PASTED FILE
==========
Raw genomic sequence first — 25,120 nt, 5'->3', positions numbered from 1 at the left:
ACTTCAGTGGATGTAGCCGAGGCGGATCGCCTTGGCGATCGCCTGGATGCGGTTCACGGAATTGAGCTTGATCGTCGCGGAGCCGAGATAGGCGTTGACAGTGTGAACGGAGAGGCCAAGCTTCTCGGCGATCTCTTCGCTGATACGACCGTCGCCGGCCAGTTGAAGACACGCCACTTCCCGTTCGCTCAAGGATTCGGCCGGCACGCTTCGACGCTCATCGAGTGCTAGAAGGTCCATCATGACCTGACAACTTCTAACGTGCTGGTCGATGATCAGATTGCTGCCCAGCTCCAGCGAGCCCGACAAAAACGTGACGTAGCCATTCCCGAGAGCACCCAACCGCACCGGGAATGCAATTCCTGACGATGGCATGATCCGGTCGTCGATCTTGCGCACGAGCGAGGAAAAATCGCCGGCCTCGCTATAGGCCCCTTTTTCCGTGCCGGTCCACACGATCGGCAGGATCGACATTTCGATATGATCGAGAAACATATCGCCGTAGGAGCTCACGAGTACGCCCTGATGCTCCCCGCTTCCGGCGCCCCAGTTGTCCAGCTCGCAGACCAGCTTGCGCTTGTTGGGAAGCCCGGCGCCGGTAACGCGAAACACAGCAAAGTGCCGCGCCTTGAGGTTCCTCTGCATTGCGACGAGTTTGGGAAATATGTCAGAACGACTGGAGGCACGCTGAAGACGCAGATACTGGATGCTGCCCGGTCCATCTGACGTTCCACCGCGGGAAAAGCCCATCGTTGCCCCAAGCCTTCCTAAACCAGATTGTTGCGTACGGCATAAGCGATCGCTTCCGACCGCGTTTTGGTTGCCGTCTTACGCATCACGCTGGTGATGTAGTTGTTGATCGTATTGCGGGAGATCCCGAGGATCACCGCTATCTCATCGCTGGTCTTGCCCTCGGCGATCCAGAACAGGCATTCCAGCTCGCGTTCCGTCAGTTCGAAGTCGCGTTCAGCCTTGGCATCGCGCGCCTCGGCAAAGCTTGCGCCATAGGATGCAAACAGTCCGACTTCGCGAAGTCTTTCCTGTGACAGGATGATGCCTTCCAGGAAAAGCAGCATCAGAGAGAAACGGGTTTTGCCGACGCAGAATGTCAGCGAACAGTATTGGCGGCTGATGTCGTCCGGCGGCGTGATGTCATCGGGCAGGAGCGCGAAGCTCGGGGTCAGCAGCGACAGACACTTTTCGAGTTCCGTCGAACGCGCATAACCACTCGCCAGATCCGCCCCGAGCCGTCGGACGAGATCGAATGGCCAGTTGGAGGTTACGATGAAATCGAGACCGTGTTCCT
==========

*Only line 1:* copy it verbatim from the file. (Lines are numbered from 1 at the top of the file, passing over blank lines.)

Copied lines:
Raw genomic sequence first — 25,120 nt, 5'->3', positions numbered from 1 at the left: